New Law: Californians Will Be Able to Buy Overdose Antidote in Pharmacies Upon Request
SACRAMENTO, CA—Yesterday, Governor Jerry Brown signed Assemblymember Richard Bloom’s pharmacy naloxone bill (AB 1535), which will permit pharmacists to furnish the opiate overdose reversal medicine naloxone hydrochloride upon request. Previously, naloxone was available only by prescription from a healthcare provider or from a handful of naloxone distribution programs throughout the state. The bill, sponsored by the Drug Policy Alliance and the California Pharmacists Association, was strongly supported by health and drug treatment organizations, as well as parents’ groups.
“I am very pleased that the Governor has signed AB 1535 into law. AB 1535 will have a real and immediate impact on reducing overdose deaths in California and will empower families throughout the state to access this life-saving drug,” said the bill’s author Richard Bloom (D-Santa Monica). “The bill has received overwhelming support from my colleagues on both sides of the aisle. With the signing of AB 1535, I am encouraged to seek out additional innovative policies aimed at ending our drug overdose crisis,” he added.
The new law will permit pharmacists to furnish the life-saving drug to family members - people who may be in contact with a person at risk of an opiate overdose - or to the patient requesting it, pursuant to guidelines to be developed by the state’s boards of pharmacy and medicine. It also ensures education and training for both the pharmacist and the consumer.
“Lives can be lost in the minutes waiting for an officer or an ambulance to arrive with naloxone. This makes it much easier for caregivers and family members to keep naloxone on hand for use in those critical moments,” said Meghan Ralston, harm reduction manager of the Drug Policy Alliance. “Expanding pharmacy access to naloxone in California reflects the movement nationally to make naloxone more widely available,” she added.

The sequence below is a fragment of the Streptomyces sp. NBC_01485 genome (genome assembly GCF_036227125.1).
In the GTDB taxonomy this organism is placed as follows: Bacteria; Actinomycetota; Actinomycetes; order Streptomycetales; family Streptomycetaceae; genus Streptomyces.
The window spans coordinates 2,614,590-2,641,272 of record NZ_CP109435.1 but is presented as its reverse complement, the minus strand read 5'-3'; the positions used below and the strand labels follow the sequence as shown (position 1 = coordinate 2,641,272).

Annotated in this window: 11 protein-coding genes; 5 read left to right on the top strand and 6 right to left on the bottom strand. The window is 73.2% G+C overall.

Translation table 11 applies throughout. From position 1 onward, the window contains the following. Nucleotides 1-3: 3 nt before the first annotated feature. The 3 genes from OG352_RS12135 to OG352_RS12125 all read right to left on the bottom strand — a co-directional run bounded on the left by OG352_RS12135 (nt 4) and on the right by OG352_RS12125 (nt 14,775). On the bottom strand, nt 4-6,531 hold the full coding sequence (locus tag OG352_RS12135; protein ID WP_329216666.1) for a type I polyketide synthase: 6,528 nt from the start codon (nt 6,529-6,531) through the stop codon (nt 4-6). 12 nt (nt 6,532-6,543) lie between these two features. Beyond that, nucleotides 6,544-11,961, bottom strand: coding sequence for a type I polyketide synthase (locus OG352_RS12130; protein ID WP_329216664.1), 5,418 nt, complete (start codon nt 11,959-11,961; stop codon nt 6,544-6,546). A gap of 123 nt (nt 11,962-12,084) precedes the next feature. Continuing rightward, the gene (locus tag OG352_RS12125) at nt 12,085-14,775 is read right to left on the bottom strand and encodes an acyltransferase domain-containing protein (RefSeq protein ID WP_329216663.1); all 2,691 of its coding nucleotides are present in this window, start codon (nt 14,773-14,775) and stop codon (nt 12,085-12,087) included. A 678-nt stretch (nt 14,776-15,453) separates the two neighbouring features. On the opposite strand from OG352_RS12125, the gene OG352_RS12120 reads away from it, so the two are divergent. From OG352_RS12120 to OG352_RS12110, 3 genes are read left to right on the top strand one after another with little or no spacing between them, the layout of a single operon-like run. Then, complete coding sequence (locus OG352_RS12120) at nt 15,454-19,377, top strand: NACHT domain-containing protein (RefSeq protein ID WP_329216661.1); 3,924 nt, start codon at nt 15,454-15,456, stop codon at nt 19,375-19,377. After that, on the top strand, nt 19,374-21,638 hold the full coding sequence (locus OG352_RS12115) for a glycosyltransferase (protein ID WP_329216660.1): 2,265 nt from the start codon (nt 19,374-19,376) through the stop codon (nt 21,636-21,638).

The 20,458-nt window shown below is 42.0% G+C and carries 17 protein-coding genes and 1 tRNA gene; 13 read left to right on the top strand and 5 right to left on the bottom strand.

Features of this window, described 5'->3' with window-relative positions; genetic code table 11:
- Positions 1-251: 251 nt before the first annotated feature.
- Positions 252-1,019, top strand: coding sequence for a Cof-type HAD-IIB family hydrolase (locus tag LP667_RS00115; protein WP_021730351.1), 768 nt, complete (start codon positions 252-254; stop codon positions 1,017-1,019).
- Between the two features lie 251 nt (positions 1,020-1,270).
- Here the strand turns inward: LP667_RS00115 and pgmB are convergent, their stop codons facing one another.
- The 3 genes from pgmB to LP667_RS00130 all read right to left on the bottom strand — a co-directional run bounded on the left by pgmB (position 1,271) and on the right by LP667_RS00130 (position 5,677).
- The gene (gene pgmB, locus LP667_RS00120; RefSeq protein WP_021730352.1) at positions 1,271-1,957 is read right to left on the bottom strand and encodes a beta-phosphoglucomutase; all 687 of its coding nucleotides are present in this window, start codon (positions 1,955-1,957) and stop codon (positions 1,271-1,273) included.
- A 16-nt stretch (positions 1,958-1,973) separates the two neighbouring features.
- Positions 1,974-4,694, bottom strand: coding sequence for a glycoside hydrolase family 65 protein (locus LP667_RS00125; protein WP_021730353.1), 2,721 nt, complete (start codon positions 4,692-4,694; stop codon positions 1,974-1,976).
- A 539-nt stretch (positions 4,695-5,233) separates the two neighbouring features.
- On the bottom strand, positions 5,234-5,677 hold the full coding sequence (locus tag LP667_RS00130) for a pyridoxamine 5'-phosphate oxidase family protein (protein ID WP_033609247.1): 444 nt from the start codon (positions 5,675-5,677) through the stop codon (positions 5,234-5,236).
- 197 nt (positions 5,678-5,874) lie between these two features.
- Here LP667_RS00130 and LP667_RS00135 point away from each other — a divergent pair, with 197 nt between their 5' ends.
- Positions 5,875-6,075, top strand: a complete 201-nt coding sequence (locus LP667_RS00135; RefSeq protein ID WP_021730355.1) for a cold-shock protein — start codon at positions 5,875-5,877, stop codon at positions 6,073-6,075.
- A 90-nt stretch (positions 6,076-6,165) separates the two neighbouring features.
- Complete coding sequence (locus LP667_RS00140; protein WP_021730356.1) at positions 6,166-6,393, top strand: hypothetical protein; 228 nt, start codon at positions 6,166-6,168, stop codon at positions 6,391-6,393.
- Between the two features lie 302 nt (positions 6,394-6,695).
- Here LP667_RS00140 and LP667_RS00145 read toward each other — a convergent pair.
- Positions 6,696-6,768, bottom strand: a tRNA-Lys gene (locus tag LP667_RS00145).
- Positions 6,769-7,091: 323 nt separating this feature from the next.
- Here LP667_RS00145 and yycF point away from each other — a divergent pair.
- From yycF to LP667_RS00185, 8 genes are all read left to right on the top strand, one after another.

While California was an early leader in drafting legislation permitting sales of naloxone without a prescription, the national effort to expand access to the overdose antidote can be seen in other states including Washington, Rhode Island and New Mexico, where naloxone is becoming increasingly accessible to patients without prescription and via collaborative practice agreements between pharmacists and physicians. New York and Vermont recently passed similar legislation.
In addition to expanding access to naloxone, California also has a ‘911 Good Samaritan’ law, which encourages people to call for emergency assistance at the scene of an overdose without fearing arrest or prosecution for minor drug law violations.
Naloxone, also called Narcan, was approved by the FDA in 1971 and has been used to reverse opiate overdoses in emergency rooms and ambulances for decades. It is non-abusable and works within minutes to restore breathing in people overdosing on opiate drugs such oxycodone and heroin. It can be administered either intramuscularly via injection or as a nasal spray.
AB 1535 was supported by a long list of public health organizations, drug treatment providers and advocacy groups including: California Pharmacists Association (co-sponsor); Drug Policy Alliance (co-sponsor); California Narcotic Officers’ Association; Medical Board of California; California Hospital Association; California Society of Addiction Medicine; A New PATH; Addiction Research and Treatment; Amity Foundation; Bay Area Addiction Recovery Treatment; Behind the Orange Curtain; Broadway Treatment Center; Broken No More; California Association of Alcohol and Drug Program Executives, Inc.; California Mental Health Directors Association; California Opioid Maintenance Providers; California Retailers Association; California United for a Responsible Budget; Center for Living and Learning ; County Alcohol and Drug Program Administrators Association of California; CRI-HELP, Inc.; Drug and Alcohol Addiction Awareness and Prevention Program; Families ACT!; Fred Brown Recovery Services; Gateways Hospital and Mental Health Center; Grief Recovery After a Substance Passing; Health Officers Association of California; Health Right 360; Hillview Mental Health Center; Homeless Health Care Los Angeles; Hope of the Valley Rescue Mission; In Depth; Legal Services for Prisoners with Children; Los Angeles Centers for Alcohol and Drug Abuse; Los Angeles Community Action Network; Los Angeles County HIV Drug & Alcohol Task Force; Mary Magdalene Project; National Federation of Independent Business; Not One More; Paramedics Plus; Paving the Way Foundation; Phoenix House of Los Angeles; Primary Purpose Sober Living Homes; Safer Alternatives thru Networking & Education; San Fernando Recovery Center; SHIELDS For Families; Soberspace; Solace.